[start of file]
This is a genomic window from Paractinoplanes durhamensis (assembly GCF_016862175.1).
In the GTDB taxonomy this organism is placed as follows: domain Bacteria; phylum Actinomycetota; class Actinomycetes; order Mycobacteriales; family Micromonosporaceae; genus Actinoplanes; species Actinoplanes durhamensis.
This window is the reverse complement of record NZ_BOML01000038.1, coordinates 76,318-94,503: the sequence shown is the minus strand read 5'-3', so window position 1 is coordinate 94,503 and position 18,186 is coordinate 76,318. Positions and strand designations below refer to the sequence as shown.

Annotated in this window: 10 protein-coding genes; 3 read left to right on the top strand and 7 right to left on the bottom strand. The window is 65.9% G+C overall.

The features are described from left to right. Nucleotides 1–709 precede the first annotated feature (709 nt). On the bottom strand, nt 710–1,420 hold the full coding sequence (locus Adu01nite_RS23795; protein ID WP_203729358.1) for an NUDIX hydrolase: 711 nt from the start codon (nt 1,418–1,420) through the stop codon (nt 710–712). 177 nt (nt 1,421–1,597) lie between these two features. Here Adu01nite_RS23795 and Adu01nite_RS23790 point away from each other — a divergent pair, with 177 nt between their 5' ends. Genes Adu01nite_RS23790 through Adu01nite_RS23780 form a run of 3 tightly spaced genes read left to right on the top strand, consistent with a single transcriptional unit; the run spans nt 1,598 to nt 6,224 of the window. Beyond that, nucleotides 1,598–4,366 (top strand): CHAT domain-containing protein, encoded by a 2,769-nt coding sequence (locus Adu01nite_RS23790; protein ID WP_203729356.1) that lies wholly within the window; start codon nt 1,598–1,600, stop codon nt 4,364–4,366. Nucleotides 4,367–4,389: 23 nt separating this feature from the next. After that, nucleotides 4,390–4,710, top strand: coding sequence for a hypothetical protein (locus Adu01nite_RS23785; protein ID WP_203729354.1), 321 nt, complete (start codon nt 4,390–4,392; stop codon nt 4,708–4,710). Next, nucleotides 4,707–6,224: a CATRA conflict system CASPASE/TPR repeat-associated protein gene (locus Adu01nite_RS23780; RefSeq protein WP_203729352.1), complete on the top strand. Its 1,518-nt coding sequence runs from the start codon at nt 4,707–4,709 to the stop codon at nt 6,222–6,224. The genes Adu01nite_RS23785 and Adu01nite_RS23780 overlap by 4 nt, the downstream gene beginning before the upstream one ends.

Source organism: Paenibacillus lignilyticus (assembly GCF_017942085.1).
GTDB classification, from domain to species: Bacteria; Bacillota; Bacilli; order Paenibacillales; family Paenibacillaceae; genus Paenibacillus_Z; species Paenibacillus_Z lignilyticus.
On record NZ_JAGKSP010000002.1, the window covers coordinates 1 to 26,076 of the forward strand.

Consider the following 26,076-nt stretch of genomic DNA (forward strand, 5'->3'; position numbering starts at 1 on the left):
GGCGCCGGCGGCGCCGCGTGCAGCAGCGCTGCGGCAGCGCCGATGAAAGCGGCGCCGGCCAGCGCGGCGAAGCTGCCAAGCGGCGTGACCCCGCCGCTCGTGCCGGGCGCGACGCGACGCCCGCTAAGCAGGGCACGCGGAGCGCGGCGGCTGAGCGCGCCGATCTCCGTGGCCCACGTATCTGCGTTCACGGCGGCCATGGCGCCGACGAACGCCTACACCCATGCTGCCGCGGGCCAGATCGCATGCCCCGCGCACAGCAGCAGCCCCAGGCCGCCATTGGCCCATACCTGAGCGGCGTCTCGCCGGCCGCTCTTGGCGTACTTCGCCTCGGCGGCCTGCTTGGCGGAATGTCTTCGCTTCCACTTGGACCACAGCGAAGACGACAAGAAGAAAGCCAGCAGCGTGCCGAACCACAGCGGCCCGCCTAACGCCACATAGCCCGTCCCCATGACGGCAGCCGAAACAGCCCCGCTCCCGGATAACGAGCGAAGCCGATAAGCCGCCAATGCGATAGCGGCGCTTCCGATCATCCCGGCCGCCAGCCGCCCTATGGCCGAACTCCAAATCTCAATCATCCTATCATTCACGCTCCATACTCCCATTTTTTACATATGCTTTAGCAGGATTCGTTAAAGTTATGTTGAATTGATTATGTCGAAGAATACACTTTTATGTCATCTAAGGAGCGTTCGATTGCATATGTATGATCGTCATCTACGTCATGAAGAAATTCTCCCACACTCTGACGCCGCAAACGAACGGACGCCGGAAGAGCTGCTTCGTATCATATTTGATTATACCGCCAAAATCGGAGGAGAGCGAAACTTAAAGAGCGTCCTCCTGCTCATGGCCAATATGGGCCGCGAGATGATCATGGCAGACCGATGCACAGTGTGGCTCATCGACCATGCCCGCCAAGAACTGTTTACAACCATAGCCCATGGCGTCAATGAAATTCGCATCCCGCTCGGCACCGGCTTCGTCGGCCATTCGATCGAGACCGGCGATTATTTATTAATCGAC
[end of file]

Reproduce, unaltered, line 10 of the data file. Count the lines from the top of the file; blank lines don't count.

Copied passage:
GGCGCCGGCGGCGCCGCGTGCAGCAGCGCTGCGGCAGCGCCGATGAAAGCGGCGCCGGCCAGCGCGGCGAAGCTGCCAAGCGGCGTGACCCCGCCGCTCGTGCCGGGCGCGACGCGACGCCCGCTAAGCAGGGCACGCGGAGCGCGGCGGCTGAGCGCGCCGATCTCCGTGGCCCACGTATCTGCGTTCACGGCGGCCATGGCGCCGACGAACGCCTACACCCATGCTGCCGCGGGCCAGATCGCATGCCCCGCGCACAGCAGCAGCCCCAGGCCGCCATTGGCCCATACCTGAGCGGCGTCTCGCCGGCCGCTCTTGGCGTACTTCGCCTCGGCGGCCTGCTTGGCGGAATGTCTTCGCTTCCACTTGGACCACAGCGAAGACGACAAGAAGAAAGCCAGCAGCGTGCCGAACCACAGCGGCCCGCCTAACGCCACATAGCCCGTCCCCATGACGGCAGCCGAAACAGCCCCGCTCCCGGATAACGAGCGAAGCCGATAAGCCGCCAATGCGATAGCGGCGCTTCCGATCATCCCGGCCGCCAGCCGCCCTATGGCCGAACTCCAAATCTCAATCATCCTATCATTCACGCTCCATACTCCCATTTTTTACATATGCTTTAGCAGGATTCGTTAAAGTTATGTTGAATTGATTATGTCGAAGAATACACTTTTATGTCATCTAAGGAGCGTTCGATTGCATATGTATGATCGTCATCTACGTCATGAAGAAATTCTCCCACACTCTGACGCCGCAAACGAACGGACGCCGGAAGAGCTGCTTCGTATCATATTTGATTATACCGCCAAAATCGGAGGAGAGCGAAACTTAAAGAGCGTCCTCCTGCTCATGGCCAATATGGGCCGCGAGATGATCATGGCAGACCGATGCACAGTGTGGCTCATCGACCATGCCCGCCAAGAACTGTTTACAACCATAGCCCATGGCGTCAATGAAATTCGCATCCCGCTCGGCACCGGCTTCGTCGGCCATTCGATCGAGACCGGCGATTATTTATTAATCGAC